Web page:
Two types of ash fall into a wet bottom ash hopper: coal ash and slag. Coal ash is the residual product left after burning of the fuel and slag, which is the formation of molten, partially fused, or re-solidified deposits on the furnace walls inside the boiler. The coal ash and slag fall into the water-filled ash hopper from the furnace above. This is emptied by opening a gate that allows the slag, ash, and slurry mix to flow into another watertight chamber. The ash, slag, and slurry mix is made up of various-size chunks of ash and slag. It passes through a grinder or crusher and onto a conveyor belt to be transported to a designated landfill.

Water is used to fill the ash hopper to make it possible to remove the ash and slag, and cool the exposed ash-hopper lining from the radiant heat coming from the furnace area above. The ash hopper is filled to a certain level, and the exposed upper portion of the ash-hopper lining must be water cooled. This is done by a water curtain arrangement at the top of the ash hopper that allows water to continually run over the surface of the lining material.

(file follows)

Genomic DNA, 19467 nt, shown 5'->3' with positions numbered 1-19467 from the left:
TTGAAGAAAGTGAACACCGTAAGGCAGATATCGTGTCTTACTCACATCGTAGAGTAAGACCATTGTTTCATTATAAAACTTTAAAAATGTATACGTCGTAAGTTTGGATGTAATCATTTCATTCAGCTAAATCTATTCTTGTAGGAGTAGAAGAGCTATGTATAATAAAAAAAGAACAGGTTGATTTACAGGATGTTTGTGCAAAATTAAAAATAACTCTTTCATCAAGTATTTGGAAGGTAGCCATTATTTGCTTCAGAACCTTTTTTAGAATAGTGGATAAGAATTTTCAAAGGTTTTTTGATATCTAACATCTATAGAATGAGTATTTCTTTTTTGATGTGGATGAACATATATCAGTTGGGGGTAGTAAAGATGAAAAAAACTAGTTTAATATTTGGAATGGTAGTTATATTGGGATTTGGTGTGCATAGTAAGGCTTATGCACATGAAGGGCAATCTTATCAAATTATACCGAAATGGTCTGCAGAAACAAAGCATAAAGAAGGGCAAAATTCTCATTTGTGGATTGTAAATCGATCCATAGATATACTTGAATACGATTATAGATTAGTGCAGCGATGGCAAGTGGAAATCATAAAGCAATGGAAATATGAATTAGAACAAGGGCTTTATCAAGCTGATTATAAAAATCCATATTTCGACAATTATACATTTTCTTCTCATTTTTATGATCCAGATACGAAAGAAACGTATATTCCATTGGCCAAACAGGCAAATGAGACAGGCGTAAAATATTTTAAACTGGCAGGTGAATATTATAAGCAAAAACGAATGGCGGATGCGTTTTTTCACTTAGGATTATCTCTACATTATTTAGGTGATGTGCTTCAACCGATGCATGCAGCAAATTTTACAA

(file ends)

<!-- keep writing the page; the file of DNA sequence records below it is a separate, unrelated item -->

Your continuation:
The ash-hopper lining is made of brick or refractory, or a combination of the two, and is used to protect the ash-hopper plate. The slag, ash, and slurry mix content can be very corrosive to the lining materials because of the surface porosity of the lining material. The slag, ash, and slurry can penetrate the surface of the lining and cause its deterioration.

Furnace vs. Hopper